Three Most Common Types of Files and Rasps

There is a wide variety of files and rasps available on the market. These tools are available in just about any hardware or home improvement store, or online. Regardless of the project you are working on, there is a file or rasp that is appropriate for it. While many people use the terms interchangeably, files and rasps differ in function and purpose. Files have ridges that are in evenly spaced, parallel rows that run on the diagonal. Rasps on the other hand, have teeth that are more randomly spaced, which makes a rasp inherently more efficient, but also more course, when removing whatever is being worked on. Files and rasps are used in between the sawing, cutting, or sanding phases of working with a material. They can be used to remove rough edges or to further shape metal, wood, ceramic, glass, fiberglass, epoxy, and any number of other materials. The three primary uses are on metal, wood, and ceramic and glass.

Wood Files and Rasps

Wood files and rasps are generally referred to as medium or cabinet files or rasps. This is referring to the coarseness of the grit on the tool and they are ideal for wood working projects. A rasp can be used to eliminate rough edges after cutting the wood, and a file to smooth out any grooves or ridges that are created by the first two steps. These tools come in a variety of shapes and sizes, but generally an eight or ten inch file and rasp are a good size to use in working with wood projects.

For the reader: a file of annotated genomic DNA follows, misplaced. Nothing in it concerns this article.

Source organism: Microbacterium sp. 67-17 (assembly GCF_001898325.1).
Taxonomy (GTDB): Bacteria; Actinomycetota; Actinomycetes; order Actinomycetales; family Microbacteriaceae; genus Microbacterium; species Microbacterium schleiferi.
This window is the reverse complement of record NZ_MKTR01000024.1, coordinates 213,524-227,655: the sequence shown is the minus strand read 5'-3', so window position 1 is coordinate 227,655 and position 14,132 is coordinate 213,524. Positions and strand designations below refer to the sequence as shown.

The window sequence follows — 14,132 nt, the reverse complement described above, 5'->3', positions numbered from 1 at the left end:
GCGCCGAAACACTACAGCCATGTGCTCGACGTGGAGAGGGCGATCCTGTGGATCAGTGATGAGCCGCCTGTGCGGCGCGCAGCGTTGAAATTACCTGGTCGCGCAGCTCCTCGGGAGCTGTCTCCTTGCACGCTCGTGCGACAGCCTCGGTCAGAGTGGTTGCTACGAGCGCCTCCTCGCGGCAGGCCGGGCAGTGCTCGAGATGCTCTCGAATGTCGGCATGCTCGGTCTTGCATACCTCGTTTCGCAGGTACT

Metal Files and Rasps

A file or rasp can be used to debur cut metal, smooth edges, and refine joins. Files and rasps that are meant to be used on metal are generally rougher or more course than wood tools. You will want to match the size of the project and type of the material to the appropriate file or rasp. Smaller tools are for smaller, more delicate projects, and conversely, larger, rougher tools are meant for larger projects and courser grade materials.

Ceramic and Glass Files and Rasps

Rasps that are used on glass or ceramic are generally finer toothed, smaller tools than those that are used on wood or metal. Because of the delicate nature of these materials, slow, exacting progress is what is needed which is difficult to achieve with larger tools that it is smaller ones. Rasps can be used to take the majority of an edge off a piece of ceramic material (once it's fired), and the file can be used to smooth it. You will frequently find this necessary on a piece of fired pottery or an imperfectly cut piece of glass. Four and six inch tools are best for this type of work. Care needs to be taken to have complete control over the tool, and so a handle on the tang is imperative.